No Misery: This Is Autism, Suzanne Wright

This is my autistic son Leo, my husband, and me, right around the time Leo was being evaluated for autism. And, just to hedge our bets on the Original Sin matter, being baptized. Obviously, we were miserable. Can't you tell by the way Leo is laughing? ...more
thank you for this post. I am bookmarking it to share with parents of autists when I see them ...more

Exercise: So Important for Your Autistic Child

All kids need exercise, but there are specific reasons for autistic kids to get active: Autistic adults cite exercise as critical for self-regulation and helping to ...more

We Cannot Excuse Parents Who Kill Autistic Children

Some members of the autism parenting communities are having a hard time making a critical distinction right now, so let me be clear: Just because you understand how difficult parenting can be does not mean you understand why someone would kill their autistic child. Those two subjects need to be separated by a brick wall. ...more
As an autistic person who has learned to control myself, I can understand the concept of being ...more

Our Disabled Parking Pass Is None of Your Business

Why someone needs a disabled parking pass is none of your damn business, just so you know. Folks don't have the passes if they don't need them, and as they go through an official process of applications and approvals to get that pass, your opinion is irrelevant -- even if you can’t tell what the person’s disability is. ...more
Many people don't seem to know that there are "indivisible disabilities."  I've heard many ...more

Autism and Puberty: What You Need to Know

I am officially the parent of not one but two adolescents. Of two young people hard-wired to vacillate between sweetness and raging defiance. To make matters even more interesting, my son Leo has an autism diagnosis, my daughter Iz doesn’t. The final complication: Though the Internet overflows with advice and perspectives for kids like Iz, I've had a hard time finding really good puberty resources for kids like my son -- kids who communicate and often behave atypically. ...more
It is possible for your child to be feeling gender dysmorphia. She could even be transgendered. ...more

Dr. Paul Offit on the Sense and Nonsense of Alternative Medicine

Ideally, we recognize things that seem too good to be true, but when it comes to alternative medicine, many people put their faith in testimonials rather than science. Dr. Paul Offit's book Do You Believe in Magic? explains why alternative products and therapies are often neither better nor safer than traditional approaches....more
@TanyaCummingsBoozer I am glad you feel so great about "taking back your life." But I'll go with ...more

Things I Learned Taking My Teen to Ghana, West Africa

Before I had kids I always imagined that my brood would be a globe-trotting one, with summer breaks spent introducing my kids to the rest of the world and vice versa. Now that I actually have kids, I've realized those daydreams were a bit of a stretch -- my two youngest kids would rather stay home unless we're going to their grandparents' homes or Disneyland, and my husband's vacation time allotment, while generous, is not unlimited. But that doesn't mean I can't still wring out the occasional jaunt, which is how I ended up taking my fourteen-year-old daughter to Ghana. ...more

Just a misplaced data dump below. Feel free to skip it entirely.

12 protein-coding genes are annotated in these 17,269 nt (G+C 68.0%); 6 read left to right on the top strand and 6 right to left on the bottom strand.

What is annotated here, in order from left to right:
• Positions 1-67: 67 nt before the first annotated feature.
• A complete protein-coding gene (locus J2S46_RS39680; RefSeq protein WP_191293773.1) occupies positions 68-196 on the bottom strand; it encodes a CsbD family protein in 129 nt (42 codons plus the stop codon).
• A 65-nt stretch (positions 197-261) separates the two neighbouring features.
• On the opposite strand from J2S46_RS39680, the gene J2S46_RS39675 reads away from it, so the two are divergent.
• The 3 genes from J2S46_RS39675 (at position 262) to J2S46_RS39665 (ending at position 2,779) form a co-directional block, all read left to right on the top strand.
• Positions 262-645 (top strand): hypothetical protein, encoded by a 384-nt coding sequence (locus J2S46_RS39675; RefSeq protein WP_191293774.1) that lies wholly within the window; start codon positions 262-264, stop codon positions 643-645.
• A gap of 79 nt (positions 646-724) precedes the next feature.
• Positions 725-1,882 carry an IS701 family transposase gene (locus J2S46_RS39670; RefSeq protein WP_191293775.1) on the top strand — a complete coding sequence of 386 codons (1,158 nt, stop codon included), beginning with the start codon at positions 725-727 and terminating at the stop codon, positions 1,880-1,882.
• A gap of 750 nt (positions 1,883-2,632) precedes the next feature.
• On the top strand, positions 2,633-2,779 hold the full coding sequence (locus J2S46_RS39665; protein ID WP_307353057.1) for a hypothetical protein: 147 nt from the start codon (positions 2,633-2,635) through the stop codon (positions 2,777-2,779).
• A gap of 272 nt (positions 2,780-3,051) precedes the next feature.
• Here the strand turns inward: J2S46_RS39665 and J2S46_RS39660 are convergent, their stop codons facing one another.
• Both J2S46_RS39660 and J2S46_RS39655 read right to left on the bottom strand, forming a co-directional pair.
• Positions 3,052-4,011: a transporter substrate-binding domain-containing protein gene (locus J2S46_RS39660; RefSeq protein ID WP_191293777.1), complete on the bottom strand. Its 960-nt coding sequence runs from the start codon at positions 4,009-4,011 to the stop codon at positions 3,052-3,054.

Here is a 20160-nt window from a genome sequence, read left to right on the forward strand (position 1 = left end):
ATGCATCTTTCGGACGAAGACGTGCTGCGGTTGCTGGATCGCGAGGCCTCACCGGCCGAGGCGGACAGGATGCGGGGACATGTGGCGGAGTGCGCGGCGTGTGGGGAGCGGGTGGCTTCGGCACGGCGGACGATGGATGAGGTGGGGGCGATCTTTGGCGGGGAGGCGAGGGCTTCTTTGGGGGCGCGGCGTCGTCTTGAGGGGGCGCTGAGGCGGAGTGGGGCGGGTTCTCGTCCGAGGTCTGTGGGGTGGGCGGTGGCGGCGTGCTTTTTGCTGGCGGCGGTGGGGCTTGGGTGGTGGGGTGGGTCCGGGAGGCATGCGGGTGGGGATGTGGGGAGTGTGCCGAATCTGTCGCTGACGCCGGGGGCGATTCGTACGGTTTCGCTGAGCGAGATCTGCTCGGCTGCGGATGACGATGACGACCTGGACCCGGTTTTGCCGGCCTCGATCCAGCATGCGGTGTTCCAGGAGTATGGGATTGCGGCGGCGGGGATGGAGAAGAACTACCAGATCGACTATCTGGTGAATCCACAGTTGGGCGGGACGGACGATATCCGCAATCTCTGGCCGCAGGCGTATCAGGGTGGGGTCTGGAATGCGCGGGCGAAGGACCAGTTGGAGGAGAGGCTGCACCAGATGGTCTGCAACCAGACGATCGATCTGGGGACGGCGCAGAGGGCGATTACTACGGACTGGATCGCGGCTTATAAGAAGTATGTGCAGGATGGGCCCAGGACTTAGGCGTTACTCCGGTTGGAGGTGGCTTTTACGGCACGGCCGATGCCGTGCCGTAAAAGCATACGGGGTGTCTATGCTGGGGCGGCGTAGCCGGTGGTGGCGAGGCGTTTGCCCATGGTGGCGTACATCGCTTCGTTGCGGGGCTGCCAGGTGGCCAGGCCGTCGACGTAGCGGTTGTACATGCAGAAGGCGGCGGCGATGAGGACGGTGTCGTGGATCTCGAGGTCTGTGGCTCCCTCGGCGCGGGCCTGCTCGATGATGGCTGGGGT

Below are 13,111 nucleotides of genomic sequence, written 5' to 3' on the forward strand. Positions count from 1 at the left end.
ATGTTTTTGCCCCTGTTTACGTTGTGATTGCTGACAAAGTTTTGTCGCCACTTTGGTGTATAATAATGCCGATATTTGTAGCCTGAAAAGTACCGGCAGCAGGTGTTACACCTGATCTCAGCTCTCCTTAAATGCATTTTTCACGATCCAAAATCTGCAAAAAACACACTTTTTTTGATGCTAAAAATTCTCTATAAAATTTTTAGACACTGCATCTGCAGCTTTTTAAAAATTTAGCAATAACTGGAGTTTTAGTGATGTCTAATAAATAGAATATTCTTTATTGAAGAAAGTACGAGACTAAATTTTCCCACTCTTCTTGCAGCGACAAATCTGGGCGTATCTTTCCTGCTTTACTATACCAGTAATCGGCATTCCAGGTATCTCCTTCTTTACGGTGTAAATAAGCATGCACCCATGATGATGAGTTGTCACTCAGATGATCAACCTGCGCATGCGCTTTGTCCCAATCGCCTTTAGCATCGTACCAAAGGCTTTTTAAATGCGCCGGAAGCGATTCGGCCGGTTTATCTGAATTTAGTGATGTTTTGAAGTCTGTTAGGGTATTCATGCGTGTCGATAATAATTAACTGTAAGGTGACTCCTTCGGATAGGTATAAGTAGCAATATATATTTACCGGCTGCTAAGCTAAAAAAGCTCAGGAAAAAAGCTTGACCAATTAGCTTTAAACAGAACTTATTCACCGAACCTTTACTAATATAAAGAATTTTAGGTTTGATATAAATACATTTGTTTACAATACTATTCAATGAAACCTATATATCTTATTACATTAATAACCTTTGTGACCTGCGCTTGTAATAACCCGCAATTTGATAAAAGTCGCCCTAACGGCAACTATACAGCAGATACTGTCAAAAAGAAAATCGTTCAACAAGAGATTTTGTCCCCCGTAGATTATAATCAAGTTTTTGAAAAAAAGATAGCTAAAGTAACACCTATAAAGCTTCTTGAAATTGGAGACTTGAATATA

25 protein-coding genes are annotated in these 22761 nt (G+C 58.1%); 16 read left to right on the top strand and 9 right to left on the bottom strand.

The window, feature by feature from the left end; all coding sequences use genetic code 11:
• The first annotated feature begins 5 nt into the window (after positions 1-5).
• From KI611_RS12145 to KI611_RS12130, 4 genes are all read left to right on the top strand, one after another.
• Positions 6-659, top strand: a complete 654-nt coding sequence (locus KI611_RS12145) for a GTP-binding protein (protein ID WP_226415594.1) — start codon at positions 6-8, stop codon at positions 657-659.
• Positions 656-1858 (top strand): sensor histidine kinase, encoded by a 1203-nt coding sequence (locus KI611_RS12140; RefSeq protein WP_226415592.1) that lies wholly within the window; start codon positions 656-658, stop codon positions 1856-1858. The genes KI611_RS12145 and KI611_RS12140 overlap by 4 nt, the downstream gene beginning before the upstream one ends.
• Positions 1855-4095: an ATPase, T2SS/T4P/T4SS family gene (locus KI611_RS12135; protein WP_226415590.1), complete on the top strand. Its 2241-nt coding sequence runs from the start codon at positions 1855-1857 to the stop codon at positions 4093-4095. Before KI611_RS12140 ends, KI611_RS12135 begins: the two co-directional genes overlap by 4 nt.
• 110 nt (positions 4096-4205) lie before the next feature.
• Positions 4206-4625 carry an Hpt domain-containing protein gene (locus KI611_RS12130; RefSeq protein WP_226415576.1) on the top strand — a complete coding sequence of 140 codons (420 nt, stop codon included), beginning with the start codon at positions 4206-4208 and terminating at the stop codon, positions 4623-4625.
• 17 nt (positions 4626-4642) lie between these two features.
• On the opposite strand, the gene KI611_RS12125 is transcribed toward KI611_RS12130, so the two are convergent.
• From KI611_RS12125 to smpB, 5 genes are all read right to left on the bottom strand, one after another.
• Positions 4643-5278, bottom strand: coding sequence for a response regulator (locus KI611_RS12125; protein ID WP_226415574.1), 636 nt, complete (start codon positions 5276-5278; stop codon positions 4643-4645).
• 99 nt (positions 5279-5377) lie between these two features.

@Shannon Des Roches Rosa  @globetotting.com Well, who would have thought reading a post about ...more

Autism in the Media: Stop with the Awful Stories!

Would you want someone patronizing you in front of the entire world, or writing headlines about how awful your life is and how much you suck? Well, autistic people don't want that either, and neither do autism families -- yet those are the autism stories most frequently in the news. Journalists and the media need to start rethinking how they approach autism stories, because people like my son Leo and families like ours deserve better, plus Leo is not the only awesome autistic person. Writers and journalists need to work harder, find better sources, seek out fairer messages, and help the rest of society learn to better accept and understand autistic people....more
In my very humble opinion, I think it's really important to avoid making the mistake of thinking ...more

Do the Right Thing: April 2 Is Autism Acceptance Day

You don't want to be on the wrong side of history, do you? That's a question we're hearing a lot just now. And I think it's a particularly important question to ask yourself today, during Autism Acceptance Day, and throughout April, which is Autism Acceptance Month. It's important for you to accept and then help other people understand that autistic people like my son are your fellow human beings, with your same inalienable rights to live happy and pity-free lives. That whatever their needs and abilities, autistic people are not "less" than other people....more

My Birth Son Probably Doesn't Know He's Adopted

I recently found out my birth son was likely never told he was adopted, and has been publicly speaking out about an ancestral heritage that, genetically, isn't entirely true. And I'm worried -- nay, freaked out -- about how he might feel, if he discovers his adoptive cultural background and biological background don't match....more
nikonMom Congratulations to your relatives. And for the record, things on my side have evolved ...more